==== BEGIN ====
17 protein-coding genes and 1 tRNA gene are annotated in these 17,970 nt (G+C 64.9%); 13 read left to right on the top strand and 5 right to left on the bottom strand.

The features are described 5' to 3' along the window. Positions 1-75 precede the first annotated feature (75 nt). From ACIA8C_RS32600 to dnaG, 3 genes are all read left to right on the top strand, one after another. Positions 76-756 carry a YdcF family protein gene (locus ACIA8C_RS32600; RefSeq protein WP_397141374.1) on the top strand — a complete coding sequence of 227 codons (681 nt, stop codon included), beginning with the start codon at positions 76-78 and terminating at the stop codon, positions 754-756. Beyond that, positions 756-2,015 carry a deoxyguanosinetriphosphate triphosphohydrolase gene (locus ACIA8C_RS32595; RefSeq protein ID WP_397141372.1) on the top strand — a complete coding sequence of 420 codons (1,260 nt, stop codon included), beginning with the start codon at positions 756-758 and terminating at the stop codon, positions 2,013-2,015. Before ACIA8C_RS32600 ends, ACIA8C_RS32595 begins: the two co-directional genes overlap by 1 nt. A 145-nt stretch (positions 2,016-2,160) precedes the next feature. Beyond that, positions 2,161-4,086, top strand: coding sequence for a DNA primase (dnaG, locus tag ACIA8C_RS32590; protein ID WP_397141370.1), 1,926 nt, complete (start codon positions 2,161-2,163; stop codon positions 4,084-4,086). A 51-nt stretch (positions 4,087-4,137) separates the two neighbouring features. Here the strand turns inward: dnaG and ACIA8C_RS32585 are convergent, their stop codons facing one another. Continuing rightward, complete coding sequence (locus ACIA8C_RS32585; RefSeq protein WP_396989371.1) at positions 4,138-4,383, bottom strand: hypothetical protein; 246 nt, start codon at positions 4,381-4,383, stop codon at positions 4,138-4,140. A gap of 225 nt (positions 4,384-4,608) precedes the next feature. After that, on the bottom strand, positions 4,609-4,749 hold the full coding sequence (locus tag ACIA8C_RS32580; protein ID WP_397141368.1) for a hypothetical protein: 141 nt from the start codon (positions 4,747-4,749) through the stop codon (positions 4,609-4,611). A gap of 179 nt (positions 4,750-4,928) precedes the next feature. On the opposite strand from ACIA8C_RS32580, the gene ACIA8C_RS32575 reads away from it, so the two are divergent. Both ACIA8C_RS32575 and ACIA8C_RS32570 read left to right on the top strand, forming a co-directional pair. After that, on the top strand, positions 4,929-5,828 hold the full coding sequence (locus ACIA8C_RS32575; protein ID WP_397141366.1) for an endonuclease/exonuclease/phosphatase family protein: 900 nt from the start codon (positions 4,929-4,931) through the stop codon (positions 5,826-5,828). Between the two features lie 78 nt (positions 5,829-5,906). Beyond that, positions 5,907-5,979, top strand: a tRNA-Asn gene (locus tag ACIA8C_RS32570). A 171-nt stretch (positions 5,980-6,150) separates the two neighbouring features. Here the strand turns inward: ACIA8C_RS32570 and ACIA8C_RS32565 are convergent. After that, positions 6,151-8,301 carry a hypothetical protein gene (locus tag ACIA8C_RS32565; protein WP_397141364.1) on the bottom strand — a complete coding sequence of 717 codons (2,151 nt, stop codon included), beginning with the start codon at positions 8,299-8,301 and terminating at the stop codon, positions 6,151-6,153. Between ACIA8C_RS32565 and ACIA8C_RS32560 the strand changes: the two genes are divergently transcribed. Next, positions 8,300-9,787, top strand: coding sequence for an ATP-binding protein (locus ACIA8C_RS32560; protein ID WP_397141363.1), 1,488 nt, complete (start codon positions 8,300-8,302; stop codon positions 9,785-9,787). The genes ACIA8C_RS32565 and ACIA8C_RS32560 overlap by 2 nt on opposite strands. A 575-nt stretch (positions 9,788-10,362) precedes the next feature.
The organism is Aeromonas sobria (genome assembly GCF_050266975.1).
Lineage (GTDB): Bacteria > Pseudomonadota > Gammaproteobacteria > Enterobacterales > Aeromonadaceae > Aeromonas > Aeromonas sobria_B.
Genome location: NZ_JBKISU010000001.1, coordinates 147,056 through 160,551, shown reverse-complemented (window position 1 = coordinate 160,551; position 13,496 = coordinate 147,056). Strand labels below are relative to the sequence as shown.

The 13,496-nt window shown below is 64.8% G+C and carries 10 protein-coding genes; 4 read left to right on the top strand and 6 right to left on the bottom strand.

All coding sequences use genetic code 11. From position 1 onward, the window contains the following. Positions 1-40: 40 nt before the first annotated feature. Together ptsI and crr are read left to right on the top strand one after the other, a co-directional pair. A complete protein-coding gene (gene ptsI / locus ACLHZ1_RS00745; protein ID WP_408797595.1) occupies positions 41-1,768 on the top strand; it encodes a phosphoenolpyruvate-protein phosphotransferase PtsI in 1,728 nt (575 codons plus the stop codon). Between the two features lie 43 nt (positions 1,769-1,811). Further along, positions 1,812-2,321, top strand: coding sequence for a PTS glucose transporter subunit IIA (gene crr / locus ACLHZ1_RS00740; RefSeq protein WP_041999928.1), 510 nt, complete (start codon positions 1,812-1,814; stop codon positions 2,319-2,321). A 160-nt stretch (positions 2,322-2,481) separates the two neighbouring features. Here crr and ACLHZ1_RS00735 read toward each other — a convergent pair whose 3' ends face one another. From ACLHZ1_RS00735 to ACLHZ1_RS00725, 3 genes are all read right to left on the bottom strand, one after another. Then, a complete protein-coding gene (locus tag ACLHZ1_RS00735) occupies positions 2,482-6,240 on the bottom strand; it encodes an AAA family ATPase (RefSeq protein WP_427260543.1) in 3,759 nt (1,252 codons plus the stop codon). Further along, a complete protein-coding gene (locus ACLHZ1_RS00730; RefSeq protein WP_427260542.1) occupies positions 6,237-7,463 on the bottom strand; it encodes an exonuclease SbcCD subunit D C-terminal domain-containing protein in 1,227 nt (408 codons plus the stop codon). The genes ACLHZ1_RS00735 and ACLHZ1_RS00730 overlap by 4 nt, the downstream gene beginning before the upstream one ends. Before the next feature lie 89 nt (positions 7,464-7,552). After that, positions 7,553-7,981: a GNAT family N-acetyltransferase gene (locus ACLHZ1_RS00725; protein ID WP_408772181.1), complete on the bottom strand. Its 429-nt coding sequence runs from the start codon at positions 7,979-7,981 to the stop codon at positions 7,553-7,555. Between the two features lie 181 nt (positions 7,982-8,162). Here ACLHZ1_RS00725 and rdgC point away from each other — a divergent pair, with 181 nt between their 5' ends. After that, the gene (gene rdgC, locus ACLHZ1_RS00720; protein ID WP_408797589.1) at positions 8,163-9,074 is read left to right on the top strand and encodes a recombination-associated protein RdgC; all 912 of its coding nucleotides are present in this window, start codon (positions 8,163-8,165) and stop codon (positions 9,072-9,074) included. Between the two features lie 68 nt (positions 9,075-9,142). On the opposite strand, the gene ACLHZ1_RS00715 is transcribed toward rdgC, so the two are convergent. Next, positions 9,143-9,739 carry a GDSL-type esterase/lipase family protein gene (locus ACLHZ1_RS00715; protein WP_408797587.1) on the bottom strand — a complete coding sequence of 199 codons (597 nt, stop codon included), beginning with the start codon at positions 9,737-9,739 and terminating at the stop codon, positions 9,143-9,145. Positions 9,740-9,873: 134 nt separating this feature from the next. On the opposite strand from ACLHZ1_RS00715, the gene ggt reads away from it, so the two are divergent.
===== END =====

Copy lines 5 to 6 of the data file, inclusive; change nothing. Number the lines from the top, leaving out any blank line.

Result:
Genome location: NZ_JBKISU010000001.1, coordinates 147,056 through 160,551, shown reverse-complemented (window position 1 = coordinate 160,551; position 13,496 = coordinate 147,056). Strand labels below are relative to the sequence as shown.

The 13,496-nt window shown below is 64.8% G+C and carries 10 protein-coding genes; 4 read left to right on the top strand and 6 right to left on the bottom strand.